MACHOs are dead. WIMPs are a no-show. Say hello to SIMPs: New candidate for dark matter

December 4, 2017 by Robert Sanders
Conventional WIMP theories predict that dark matter particles rarely interact with one another, and only weakly with normal matter. Hitoshi Murayama of UC Berkeley and Yonit Hochberg of Hebrew University predict that dark matter SIMPs, comprised of a quark and an antiquark, would collide and interact strongly with one another, producing noticeable effects when the dark matter in galaxies collide. Credit: Kavli IPMU graphic

The intensive, worldwide search for dark matter, the missing mass in the universe, has so far failed to find an abundance of dark, massive stars or scads of strange new weakly interacting particles, but a new candidate is slowly gaining followers and observational support.

Called SIMPs - strongly interacting massive particles - they were proposed three years ago by University of California, Berkeley theoretical physicist Hitoshi Murayama, a professor of physics and director of the Kavli Institute for the Physics and Mathematics of the Universe (Kavli IPMU) in Japan, and former UC Berkeley postdoc Yonit Hochberg, now at Hebrew University in Israel.

Murayama says that recent observations of a nearby galactic pile-up could be evidence for the existence of SIMPs, and he anticipates that future particle physics experiments will discover one of them.

Murayama discussed his latest theoretical ideas about SIMPs and how the colliding support the theory in an invited talk Dec. 4 at the 29th Texas Symposium on Relativistic Astrophysics in Cape Town, South Africa.

Astronomers have calculated that dark matter, while invisible, makes up about 85 percent of the mass of the universe. The solidest evidence for its existence is the motion of stars inside galaxies: Without an unseen blob of dark matter, galaxies would fly apart. In some galaxies, the visible stars are so rare that dark matter makes up 99.9 percent of the mass of the galaxy.

Theorists first thought that this invisible matter was just normal matter too dim to see: failed stars called brown dwarfs, burned-out stars or . Yet so-called massive compact halo objects - MACHOs - eluded discovery, and earlier this year a survey of the Andromeda galaxy by the Subaru Telescope basically ruled out any significant undiscovered population of black holes. The researchers searched for black holes left over from the very early universe, so-called primordial black holes, by looking for sudden brightenings produced when they pass in front of background stars and act like a weak lens. They found exactly one - too few to contribute significantly to the mass of the galaxy.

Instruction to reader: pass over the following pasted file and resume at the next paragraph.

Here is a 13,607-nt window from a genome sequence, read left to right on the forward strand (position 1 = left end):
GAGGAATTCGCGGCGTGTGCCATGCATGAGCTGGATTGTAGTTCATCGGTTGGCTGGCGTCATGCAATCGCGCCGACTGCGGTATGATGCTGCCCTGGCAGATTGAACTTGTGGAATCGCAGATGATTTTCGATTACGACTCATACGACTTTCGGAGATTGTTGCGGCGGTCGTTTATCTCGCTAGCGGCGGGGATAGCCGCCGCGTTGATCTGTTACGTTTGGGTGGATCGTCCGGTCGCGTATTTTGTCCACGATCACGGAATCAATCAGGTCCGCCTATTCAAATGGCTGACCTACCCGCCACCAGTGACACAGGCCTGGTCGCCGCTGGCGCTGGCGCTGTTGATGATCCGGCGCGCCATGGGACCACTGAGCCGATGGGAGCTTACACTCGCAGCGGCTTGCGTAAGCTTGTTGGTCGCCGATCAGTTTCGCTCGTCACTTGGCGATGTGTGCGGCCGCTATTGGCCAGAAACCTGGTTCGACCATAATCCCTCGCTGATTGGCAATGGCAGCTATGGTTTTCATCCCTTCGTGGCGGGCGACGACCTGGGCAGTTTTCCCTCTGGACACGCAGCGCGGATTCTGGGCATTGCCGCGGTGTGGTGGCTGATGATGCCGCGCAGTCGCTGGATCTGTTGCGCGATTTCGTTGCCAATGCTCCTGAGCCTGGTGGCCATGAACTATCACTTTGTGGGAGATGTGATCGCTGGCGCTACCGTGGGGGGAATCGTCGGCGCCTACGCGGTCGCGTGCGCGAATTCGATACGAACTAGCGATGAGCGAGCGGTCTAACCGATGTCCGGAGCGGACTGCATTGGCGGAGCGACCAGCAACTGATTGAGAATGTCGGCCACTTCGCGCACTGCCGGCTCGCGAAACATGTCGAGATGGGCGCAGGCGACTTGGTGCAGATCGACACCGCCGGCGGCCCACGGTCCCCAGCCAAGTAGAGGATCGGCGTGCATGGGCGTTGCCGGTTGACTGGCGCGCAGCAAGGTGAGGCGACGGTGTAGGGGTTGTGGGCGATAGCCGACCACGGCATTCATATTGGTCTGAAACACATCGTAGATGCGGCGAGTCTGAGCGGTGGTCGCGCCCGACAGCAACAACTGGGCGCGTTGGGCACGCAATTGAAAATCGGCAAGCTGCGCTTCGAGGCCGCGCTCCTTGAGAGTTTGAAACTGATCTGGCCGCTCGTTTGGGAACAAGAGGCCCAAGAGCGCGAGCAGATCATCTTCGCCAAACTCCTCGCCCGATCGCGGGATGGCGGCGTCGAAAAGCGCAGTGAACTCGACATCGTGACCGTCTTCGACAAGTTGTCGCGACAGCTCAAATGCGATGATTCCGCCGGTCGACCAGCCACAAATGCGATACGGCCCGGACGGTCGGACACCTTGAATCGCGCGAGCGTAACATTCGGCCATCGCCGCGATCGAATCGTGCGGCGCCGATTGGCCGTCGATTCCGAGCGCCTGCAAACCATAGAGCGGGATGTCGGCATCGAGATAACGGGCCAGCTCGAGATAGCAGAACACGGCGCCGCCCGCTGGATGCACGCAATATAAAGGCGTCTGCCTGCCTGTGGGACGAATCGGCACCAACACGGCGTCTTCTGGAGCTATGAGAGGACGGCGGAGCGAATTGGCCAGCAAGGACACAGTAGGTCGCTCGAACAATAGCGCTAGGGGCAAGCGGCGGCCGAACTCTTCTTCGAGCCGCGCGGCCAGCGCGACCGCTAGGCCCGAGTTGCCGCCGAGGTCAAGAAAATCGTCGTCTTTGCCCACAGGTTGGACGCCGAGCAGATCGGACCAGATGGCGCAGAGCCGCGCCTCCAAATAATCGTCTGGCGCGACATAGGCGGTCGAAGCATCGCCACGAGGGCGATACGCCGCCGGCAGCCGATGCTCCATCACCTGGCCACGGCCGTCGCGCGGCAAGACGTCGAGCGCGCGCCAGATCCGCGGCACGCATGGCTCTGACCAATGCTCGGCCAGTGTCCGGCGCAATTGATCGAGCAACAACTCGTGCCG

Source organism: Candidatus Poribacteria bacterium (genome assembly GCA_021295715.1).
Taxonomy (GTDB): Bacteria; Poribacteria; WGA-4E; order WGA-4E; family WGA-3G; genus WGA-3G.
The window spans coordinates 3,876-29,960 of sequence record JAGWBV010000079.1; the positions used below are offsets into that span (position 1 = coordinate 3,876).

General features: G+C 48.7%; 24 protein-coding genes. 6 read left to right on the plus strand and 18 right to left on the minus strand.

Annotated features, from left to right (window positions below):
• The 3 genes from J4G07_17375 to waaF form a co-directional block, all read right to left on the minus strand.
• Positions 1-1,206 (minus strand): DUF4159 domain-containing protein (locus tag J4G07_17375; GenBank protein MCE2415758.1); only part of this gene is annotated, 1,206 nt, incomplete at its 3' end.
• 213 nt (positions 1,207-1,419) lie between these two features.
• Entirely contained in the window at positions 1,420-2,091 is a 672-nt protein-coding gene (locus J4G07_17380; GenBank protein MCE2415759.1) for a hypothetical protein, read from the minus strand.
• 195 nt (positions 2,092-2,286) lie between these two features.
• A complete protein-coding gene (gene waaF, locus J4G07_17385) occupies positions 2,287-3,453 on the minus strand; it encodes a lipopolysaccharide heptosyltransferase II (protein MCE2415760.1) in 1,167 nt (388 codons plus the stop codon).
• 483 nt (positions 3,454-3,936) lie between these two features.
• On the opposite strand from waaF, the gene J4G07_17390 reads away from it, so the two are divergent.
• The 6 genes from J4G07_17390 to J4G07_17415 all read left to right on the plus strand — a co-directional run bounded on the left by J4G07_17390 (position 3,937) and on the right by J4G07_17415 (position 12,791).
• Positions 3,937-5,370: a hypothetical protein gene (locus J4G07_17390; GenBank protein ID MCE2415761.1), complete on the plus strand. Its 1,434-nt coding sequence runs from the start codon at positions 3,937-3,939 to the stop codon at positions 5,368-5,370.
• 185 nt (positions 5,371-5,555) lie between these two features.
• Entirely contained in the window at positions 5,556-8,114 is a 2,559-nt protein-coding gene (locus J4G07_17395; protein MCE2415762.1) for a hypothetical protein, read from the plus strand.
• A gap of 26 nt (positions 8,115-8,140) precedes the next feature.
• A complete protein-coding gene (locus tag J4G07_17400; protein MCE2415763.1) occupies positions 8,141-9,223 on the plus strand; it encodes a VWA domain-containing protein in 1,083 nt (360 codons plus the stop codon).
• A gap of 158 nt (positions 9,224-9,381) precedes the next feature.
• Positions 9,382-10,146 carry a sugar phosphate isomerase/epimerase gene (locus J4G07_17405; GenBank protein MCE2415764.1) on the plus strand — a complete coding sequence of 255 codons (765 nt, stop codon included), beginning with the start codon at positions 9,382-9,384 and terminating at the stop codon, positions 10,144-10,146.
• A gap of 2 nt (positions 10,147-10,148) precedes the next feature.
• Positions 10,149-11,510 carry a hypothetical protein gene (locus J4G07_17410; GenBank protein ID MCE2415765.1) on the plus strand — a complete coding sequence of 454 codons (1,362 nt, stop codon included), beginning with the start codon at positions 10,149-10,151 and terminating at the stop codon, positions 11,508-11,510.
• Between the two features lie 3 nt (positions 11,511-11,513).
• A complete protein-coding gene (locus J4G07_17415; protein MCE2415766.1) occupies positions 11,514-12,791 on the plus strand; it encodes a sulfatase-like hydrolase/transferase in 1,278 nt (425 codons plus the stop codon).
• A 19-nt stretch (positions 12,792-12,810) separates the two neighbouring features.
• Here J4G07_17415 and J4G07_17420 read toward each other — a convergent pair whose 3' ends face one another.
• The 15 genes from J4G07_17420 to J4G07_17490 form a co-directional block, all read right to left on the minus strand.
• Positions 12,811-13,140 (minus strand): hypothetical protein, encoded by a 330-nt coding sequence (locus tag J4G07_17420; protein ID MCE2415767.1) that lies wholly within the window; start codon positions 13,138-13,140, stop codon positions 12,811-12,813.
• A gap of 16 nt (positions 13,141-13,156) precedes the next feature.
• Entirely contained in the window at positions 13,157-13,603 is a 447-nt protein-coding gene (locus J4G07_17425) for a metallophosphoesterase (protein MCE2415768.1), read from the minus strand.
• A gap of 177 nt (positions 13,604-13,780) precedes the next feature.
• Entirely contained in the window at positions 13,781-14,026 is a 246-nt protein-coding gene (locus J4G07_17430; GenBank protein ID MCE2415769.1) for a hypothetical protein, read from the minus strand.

MACHOs are dead, WIMPs are a no-show -- say hello to SIMPs
The fundamental structure of the proposed SIMP (strongly interacting massive particle) is similar to that of a pion (left). Pions are composed of an up quark and a down antiquark, with a gluon (g) holding them together. A SIMP would be composed of a quark and an antiquark held together by a gluon (G). Credit: Kavli IPMU graphic

"That study pretty much eliminated the possibility of MACHOs; I would say it is pretty much gone," Murayama said.

WIMPs—weakly interacting massive particles—have fared no better, despite being the focus of researchers' attention for several decades. They should be relatively large - about 100 times heavier than the proton - and interact so rarely with one another that they are termed "weakly" interacting. They were thought to interact more frequently with normal matter through gravity, helping to attract normal matter into clumps that grow into galaxies and eventually spawn stars.

SIMPs interact with themselves, but not others

SIMPs, like WIMPs and MACHOs, theoretically would have been produced in large quantities early in the history of the universe and since have cooled to the average cosmic temperature. But unlike WIMPs, SIMPs are theorized to interact strongly with themselves via gravity but very weakly with normal matter. One possibility proposed by Murayama is that a SIMP is a new combination of quarks, which are the fundamental components of particles like the proton and neutron, called baryons. Whereas protons and neutrons are composed of three quarks, a SIMP would be more like a pion in containing only two: a quark and an antiquark.

The SIMP would be smaller than a WIMP, with a size or cross section like that of an atomic nucleus, which implies there are more of them than there would be WIMPs. Larger numbers would mean that, despite their weak interaction with normal matter - primarily by scattering off of it, as opposed to merging with or decaying into normal matter - they would still leave a fingerprint on normal matter, Murayama said.